A live chat support widget with an example conversation next to the words average resolution time

7) Average resolution time (ART)

Customers are happier when they don’t have to wait a long time, and average resolution time (ART) is another metric that keeps track of this data. ART shows how customer service team members are performing, and lets you see who may need additional training or support.

How is it measured?

To measure average resolution time, take the total duration of all resolved conversations and divide that by the number of customer conversations that took place over a specific period of time. This metric is also sometimes referred to as the mean time to resolve, or MTTR. 

ART = Total resolution time for all resolved tickets / Total number of tickets solved

Tools for measuring ART

Why is it important?

Your ART is a vital metric that helps keep tabs on how efficient your customer service team is. If your ART is long, or you notice that it’s getting longer, this is a sign that you need to give your processes a closer look and adjust your strategies if needed.

8) Total resolution time

Resolution time is the total time it takes to complete a customer interaction. This is similar to average resolution time, but focuses on the total time spent resolving tickets rather than the average time spent resolving tickets.

How is it measured?

To measure your total resolution time, note the start and end time of each customer conversation over a specific time frame, such as a one-month period. 

Measuring your total resolution time doesn’t require a formula, but is much easier to track with a helpdesk that includes support performance statistics like Gorgias.

Tools for measuring total resolution time

Why is it important?

Total resolution time gives you a deeper look into how long your customer service team spends helping customers solve their issues, which can help inform further strategy and business direction. 

For example, if the total response time steadily increases over several months, you may need to look at hiring additional customer support reps.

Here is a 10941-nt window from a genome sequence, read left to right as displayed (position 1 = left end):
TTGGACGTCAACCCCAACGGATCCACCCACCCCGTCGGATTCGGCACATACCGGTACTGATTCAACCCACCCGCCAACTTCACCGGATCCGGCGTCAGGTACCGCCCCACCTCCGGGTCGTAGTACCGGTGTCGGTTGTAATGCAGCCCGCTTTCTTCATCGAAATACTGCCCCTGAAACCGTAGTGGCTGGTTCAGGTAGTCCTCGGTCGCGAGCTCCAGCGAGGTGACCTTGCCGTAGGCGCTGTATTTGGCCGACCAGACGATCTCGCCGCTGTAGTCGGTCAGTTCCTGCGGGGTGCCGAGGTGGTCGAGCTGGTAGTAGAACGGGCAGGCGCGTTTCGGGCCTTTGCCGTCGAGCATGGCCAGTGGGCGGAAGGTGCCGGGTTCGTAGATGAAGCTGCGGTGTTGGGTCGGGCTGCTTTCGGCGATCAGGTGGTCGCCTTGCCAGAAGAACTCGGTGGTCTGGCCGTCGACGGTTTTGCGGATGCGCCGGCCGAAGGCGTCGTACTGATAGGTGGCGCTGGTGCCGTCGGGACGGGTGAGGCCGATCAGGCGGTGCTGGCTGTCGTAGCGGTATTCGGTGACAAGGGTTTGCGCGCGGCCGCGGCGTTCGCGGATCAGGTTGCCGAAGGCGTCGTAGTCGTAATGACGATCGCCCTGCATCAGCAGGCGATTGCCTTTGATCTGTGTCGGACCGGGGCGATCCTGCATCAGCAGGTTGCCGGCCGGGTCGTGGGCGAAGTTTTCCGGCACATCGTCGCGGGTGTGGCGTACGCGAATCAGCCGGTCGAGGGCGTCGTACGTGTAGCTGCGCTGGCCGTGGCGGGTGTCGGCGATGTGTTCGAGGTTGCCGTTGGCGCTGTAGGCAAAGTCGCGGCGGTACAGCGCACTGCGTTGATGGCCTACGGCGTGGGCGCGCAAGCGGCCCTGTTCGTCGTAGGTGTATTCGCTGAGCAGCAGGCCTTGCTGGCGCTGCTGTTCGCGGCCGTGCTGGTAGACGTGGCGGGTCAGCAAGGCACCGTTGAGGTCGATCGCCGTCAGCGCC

9) Customer effort score (CES)

Your customer effort score (CES) tracks how much effort customers feel like they need to put into resolving an issue. The effort customers should have to put into resolving the issue should be minimal, so you want this score to be as low as possible. 

How is it measured?

To measure your brand’s CES, you can use a questionnaire with a scale and ask the question, “On a scale of 1 to 5, how easy was your experience today?” with 1 being “very easy” and 5 being “very hard.” 

Once you have your responses, tally up how many of each score you received — meaning, how many times were you rated a 1, a 2, etc. Then, you can use this formula to determine your CES:

CES = Percentage of “very easy” responses - Percentage of “very hard” responses 

Much like NPS, CES is a whole number between -100 and 100.

Tools for measuring CES

Why is it important?

CES gives you the opportunity to see how your support team is performing through the eyes of your customers. It can also help identify areas for improvement within your operations if you give customers a place to voice feedback within your questionnaire.

10) Conversation abandonment rate

Your brand’s abandonment rate is a simple, yet highly informational metric. Whether the conversation is happening via email, chat, or phone, if a customer abandons the session, it should be a red flag that there is friction in the process.

How is it measured?

All you need to track is the number of abandoned incidents and the total number of incidents. In this context, “incidents” refers to either calls, emails, or live chat sessions. Once you have those two numbers, you can plug them into the following formula:

Conversation abandonment rate = (Number of abandoned incidents / Total number of incidents) x 100

Tools for measuring conversation abandonment rate

Why is it important?

A customer abandoning a conversation they initiated is a bad sign and can lead to poor net promoter scores and high churn rates.

11) Contact rate

The words contact rate above cartoon raised hands

Contact rate, also known as customer contact rate, measures the percentage of active customers who ask for help in a given time period — usually a month. 

How is it measured?

To calculate your company’s contact rate, you can divide the number of customers who contact your customer service team for help over the course of a month by the number of total customers. Then, multiply that number by 100. 

Contact rate = (Number of customers who contact you in a month / Total number of customers) x 100

Tools for measuring contact rate

Why is it important?

Contact rate is helpful in diagnosing your company’s overall health. For example, a high contact rate may indicate that customers are contacting your support team about everything because you don’t have alternative resources like a Help Center or FAQ page.

12) Backlog

Otherwise known as revenue backlog, backlog is a metric that determines how much revenue will be coming into your business. This metric can be especially helpful if you’re an ecommerce brand that operates on a subscription-based model. 

How is it measured?